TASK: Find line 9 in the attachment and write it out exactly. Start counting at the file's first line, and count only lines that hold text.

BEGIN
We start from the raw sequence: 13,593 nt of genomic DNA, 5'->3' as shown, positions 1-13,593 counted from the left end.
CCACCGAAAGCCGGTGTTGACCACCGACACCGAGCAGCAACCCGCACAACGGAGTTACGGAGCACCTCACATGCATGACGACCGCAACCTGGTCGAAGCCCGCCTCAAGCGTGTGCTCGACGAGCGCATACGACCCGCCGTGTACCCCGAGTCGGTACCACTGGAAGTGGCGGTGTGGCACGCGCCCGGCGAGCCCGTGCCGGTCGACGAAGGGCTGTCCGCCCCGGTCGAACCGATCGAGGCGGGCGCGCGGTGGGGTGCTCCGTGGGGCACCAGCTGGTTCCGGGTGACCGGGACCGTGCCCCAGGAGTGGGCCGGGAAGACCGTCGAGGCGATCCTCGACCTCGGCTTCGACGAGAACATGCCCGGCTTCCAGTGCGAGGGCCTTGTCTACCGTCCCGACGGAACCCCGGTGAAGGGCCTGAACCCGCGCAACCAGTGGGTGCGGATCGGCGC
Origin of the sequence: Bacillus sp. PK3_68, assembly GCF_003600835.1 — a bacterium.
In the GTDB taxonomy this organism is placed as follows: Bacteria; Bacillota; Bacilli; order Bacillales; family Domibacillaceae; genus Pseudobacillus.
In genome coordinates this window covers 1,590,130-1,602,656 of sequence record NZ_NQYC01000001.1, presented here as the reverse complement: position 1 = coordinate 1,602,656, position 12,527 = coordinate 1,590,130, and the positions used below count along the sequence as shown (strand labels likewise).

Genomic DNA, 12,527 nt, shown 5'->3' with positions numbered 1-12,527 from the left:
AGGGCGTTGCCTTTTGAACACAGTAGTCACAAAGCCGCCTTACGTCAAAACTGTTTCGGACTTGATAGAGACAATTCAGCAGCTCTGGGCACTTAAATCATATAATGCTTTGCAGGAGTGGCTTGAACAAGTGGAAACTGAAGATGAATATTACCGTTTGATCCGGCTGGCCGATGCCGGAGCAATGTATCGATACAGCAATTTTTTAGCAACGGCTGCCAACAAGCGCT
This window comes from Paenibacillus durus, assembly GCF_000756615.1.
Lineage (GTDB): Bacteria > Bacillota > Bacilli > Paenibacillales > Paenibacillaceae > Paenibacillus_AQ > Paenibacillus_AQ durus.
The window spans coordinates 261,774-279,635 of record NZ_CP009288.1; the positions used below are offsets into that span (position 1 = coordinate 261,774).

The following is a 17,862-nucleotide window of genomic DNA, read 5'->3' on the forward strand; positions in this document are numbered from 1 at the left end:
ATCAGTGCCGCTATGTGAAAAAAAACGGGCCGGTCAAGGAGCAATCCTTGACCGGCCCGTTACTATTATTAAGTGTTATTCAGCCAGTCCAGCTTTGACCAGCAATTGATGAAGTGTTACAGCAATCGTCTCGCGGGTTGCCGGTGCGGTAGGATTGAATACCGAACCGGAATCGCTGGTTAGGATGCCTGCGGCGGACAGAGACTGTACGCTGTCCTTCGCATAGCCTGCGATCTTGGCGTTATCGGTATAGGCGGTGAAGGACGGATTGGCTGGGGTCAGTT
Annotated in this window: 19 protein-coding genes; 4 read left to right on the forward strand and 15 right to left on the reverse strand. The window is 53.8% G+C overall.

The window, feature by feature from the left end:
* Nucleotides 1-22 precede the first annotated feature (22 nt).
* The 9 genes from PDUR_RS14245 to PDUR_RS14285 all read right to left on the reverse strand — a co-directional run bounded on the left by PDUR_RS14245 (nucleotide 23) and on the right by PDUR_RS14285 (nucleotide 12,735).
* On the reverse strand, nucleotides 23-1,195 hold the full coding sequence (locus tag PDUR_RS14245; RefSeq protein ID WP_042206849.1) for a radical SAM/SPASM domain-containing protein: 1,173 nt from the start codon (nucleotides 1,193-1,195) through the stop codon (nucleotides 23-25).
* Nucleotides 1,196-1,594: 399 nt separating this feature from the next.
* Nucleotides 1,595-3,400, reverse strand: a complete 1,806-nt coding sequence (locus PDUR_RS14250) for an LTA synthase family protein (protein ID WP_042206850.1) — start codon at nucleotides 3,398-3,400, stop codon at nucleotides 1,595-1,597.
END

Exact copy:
Lineage (GTDB): Bacteria > Bacillota > Bacilli > Paenibacillales > Paenibacillaceae > Paenibacillus_AQ > Paenibacillus_AQ durus.